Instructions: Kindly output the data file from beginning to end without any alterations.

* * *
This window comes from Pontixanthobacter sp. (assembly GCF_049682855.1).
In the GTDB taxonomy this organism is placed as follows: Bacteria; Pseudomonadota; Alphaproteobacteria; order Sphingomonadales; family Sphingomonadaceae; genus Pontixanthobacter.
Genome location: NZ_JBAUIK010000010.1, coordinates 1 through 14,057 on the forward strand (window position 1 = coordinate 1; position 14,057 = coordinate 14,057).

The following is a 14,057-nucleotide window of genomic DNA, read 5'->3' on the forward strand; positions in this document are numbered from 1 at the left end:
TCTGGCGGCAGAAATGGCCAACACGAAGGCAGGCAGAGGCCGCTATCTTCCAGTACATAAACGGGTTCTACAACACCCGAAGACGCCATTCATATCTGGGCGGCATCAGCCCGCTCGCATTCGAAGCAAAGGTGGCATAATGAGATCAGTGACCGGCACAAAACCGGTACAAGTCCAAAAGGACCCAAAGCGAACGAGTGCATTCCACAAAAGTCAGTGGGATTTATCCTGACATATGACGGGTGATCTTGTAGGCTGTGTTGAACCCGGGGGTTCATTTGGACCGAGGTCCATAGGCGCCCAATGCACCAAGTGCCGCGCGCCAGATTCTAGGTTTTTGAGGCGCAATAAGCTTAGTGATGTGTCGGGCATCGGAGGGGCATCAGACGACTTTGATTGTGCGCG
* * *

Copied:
This window comes from Pontixanthobacter sp. (assembly GCF_049682855.1).
In the GTDB taxonomy this organism is placed as follows: Bacteria; Pseudomonadota; Alphaproteobacteria; order Sphingomonadales; family Sphingomonadaceae; genus Pontixanthobacter.
Genome location: NZ_JBAUIK010000010.1, coordinates 1 through 14,057 on the forward strand (window position 1 = coordinate 1; position 14,057 = coordinate 14,057).

The following is a 14,057-nucleotide window of genomic DNA, read 5'->3' on the forward strand; positions in this document are numbered from 1 at the left end:
TCTGGCGGCAGAAATGGCCAACACGAAGGCAGGCAGAGGCCGCTATCTTCCAGTACATAAACGGGTTCTACAACACCCGAAGACGCCATTCATATCTGGGCGGCATCAGCCCGCTCGCATTCGAAGCAAAGGTGGCATAATGAGATCAGTGACCGGCACAAAACCGGTACAAGTCCAAAAGGACCCAAAGCGAACGAGTGCATTCCACAAAAGTCAGTGGGATTTATCCTGACATATGACGGGTGATCTTGTAGGCTGTGTTGAACCCGGGGGTTCATTTGGACCGAGGTCCATAGGCGCCCAATGCACCAAGTGCCGCGCGCCAGATTCTAGGTTTTTGAGGCGCAATAAGCTTAGTGATGTGTCGGGCATCGGAGGGGCATCAGACGACTTTGATTGTGCGCG